No Pause in the Appeal

By Karl Klooster

During its four and a half decades of existence, Oregon’s wine industry has grown from a handful of fledgling vintners to an important component of the state’s agricultural economy and one of its highest-profile product categories.

In 2010, case sales totaled just shy of 2 million, generating $252.2 million in revenue. The industry’s overall impact on the retail, travel, lodging, restaurant and hospitality industries is estimated at $1.4 billion.

Tracing the evolution of this dynamic industry over the past decade is particularly revealing.

In 2001, the state boasted 156 wineries, of which 131 crushed 22,163 tons of grapes harvested from 8,800 acres of vineyards.

By 2006, it claimed 350 wineries, 236 of which crushed 34,400 tons harvested from 12,600 acres. This shows an emerging trend toward more bonded wineries using shared facilities for processing, or having their wine made by others through custom-crush arrangements.

In a cool-climate environment, there will always be fluctuations in total yield from year to year. But the upward progression in acreage has gone unabated. Some 1,543 new acres were planted in 2007 and 1,570 in 2008.

The tonnage logged in 2006 set a record that lasted only a year. The harvest slid 17 percent in 2008, owing to heavy fruit loss in a late season.

Tonnage rebounded to another record in 2009, topping 40,000 for the first time. But a very difficult 2010 crop saw the yield fall 24 percent to just 30,700 tons.

The number of bonded wineries jumped from 387 in 2009 to 418 in 2010. The number of crushing grapes rose from 275 to 315.

In other words, despite the challenges of a still struggling national economy, Oregon’s wine industry has continued to grow. And the commitment to investing in a winery facility appears to be keeping pace.

The flagging national economy took its most severe toll in 2009, when the number of cases sold dipped 5 percent. However, case sales shot up 16 percent in 2010, and total revenue on those sales rose an estimated 25 percent.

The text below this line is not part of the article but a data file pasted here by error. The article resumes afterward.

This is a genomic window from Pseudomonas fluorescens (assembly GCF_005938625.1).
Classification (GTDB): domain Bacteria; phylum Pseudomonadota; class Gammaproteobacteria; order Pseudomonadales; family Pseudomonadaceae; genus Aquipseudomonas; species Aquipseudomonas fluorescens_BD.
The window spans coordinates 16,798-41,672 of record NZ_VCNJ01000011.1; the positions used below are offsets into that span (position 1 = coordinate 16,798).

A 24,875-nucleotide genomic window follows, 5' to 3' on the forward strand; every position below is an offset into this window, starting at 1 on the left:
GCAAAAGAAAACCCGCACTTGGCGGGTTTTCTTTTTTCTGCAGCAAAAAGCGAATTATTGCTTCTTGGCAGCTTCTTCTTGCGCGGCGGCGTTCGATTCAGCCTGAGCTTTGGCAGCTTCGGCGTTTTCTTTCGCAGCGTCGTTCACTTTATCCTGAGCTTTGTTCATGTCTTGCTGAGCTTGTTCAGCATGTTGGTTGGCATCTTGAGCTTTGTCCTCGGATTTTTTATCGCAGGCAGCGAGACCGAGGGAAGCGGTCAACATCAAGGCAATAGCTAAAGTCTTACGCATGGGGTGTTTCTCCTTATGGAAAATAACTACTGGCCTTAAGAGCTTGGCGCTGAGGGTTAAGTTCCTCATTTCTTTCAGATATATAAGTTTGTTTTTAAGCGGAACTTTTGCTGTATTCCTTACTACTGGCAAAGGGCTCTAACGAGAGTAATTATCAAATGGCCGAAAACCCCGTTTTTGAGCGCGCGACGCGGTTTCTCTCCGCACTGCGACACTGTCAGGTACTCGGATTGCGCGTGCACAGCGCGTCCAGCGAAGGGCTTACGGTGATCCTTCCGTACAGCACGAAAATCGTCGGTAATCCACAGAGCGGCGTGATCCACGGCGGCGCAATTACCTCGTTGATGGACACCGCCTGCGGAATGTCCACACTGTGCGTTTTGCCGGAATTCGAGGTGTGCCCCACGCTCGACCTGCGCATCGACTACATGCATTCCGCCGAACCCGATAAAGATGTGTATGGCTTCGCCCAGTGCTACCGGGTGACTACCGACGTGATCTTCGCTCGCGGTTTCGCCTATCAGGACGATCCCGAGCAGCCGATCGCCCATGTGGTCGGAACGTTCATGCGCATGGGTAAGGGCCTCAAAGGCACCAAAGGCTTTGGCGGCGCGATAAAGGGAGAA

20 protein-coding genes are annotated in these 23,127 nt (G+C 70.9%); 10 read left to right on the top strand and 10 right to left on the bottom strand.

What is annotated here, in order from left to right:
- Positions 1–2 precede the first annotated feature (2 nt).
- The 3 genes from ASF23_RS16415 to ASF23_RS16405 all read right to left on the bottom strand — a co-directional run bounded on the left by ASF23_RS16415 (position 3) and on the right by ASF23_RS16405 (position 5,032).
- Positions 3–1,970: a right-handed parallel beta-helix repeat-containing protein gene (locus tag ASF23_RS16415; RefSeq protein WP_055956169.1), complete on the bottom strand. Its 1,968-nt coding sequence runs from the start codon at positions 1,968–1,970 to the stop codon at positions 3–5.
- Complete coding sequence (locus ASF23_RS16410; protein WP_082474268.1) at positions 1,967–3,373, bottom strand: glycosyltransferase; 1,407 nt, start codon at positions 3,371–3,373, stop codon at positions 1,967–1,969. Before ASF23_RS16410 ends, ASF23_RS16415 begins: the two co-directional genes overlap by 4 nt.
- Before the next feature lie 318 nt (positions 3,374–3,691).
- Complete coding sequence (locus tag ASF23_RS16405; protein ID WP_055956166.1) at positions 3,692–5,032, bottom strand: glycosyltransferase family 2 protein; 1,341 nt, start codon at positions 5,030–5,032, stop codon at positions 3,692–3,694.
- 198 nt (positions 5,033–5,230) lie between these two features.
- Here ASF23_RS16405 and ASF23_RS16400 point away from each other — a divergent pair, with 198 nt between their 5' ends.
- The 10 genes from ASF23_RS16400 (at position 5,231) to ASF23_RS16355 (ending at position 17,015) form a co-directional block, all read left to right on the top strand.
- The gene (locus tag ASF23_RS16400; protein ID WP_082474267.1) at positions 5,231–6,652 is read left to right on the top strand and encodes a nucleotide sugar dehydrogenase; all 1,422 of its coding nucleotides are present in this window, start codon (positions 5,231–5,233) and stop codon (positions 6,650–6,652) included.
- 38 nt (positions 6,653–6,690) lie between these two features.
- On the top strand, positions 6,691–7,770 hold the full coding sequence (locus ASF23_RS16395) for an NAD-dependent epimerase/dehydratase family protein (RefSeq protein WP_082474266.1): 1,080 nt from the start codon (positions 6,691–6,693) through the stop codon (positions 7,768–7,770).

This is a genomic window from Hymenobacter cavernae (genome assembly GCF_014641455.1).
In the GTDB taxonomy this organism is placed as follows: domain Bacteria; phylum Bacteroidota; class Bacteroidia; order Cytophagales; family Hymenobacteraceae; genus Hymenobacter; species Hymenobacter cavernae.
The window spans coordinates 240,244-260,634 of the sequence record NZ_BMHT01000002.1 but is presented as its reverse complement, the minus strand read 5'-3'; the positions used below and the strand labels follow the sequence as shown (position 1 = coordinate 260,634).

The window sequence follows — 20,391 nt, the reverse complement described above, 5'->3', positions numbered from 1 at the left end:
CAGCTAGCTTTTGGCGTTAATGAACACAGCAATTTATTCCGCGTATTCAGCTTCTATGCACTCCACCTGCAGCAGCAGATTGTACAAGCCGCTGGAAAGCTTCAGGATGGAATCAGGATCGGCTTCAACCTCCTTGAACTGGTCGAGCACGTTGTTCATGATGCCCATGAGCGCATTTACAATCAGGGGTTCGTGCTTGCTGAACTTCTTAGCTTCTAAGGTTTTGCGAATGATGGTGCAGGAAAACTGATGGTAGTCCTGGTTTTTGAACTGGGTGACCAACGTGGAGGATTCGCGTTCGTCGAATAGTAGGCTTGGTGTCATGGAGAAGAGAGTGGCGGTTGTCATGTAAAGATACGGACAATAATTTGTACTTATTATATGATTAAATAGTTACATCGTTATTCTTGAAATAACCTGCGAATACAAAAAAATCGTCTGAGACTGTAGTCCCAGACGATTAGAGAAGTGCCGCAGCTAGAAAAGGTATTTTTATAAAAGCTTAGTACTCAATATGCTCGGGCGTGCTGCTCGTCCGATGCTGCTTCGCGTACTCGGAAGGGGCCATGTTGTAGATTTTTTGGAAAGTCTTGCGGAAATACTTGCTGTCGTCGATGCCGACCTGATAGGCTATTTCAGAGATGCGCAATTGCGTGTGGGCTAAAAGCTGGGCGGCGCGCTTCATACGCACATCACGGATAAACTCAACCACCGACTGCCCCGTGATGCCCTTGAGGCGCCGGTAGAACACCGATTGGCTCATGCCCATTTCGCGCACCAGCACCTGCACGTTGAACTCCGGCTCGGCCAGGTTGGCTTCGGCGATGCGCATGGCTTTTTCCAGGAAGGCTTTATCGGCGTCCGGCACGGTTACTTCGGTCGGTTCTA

That is encouraging, to be sure. However, just 20 wineries are responsible for the majority of the state’s production and sales.

In 2010, the top 20 by size crushed approximately 17,100 tons, or 56 percent of the state’s total tonnage.

That leaves an average of 34 tons per winery for the rest of the state’s 400 wineries, enough to produce about 2,300 cases. Those figures match nicely with estimates by close industry watchers.

From the standpoint of sheer numbers, most Oregon wineries reflect much the same profile they did when the industry began in the late 1960s and early 1970s — limited production with hands-on owner operation and management.

Though the list of wineries producing at higher volume levels, or gearing up to do so, is on the increase, it is apparent that families continue to find vineyard and winery ownership an attractive lifestyle.

Even given the undeniable reality of economic uncertainties, 40 new wineries came on the scene over the past two years, almost all of them founded by individuals and couples

Whether small startups will be able to survive a price-driven marketplace remains to be seen, however. Lower-priced wines appear destined to dominate retail sales for the foreseeable future.

It’s unlikely a newer winery with a business plan based on growing, making and selling primarily premium Pinot Noir could generate enough cash flow to cover its overhead. An infusion of funds from other sources would likely be needed to stay profitable.

Creative ways of generating cash flow could make a difference. For example, promotional efforts to attract wine-interested tourists directly into tasting rooms are on the increase.

And if OLCC statistics are any indication, some wineries may be about to introduce second labels or start alternative marketing programs, if they have not already done so.

As of the end of April, the Oregon Liquor Control Commission listed 665 bonded winery licensees, each identified by its own brand name.

However, the 2010 Oregon Vineyard & Winery Report, conducted by the USDA’s National Agricultural Statistical Service, identified only 418 wineries.

So it’s a good bet that many of those 247 additional bonded licenses were acquired by existing organizations and individuals already involved in the wine industry.

Some 67 of the licenses have been issued since January 2010, an average of about four a month. But only 31 new wineries are evident, indicating further flexibility to put new entities in place and embrace new approaches.

Could we soon be selling some more surprisingly inspired blends? More Pinot Noir rosés or, perhaps, blancs? North/South coalitions? What about an emergence of Riesling? Bulk packaging?

Whatever ultimately takes place,Oregon quality cannot be denied for a broad range of varietals. So, in the long run, the wine industry will not only survive but thrive.

That’s why, regardless of the current risks, there’s been no pause in the appeal.

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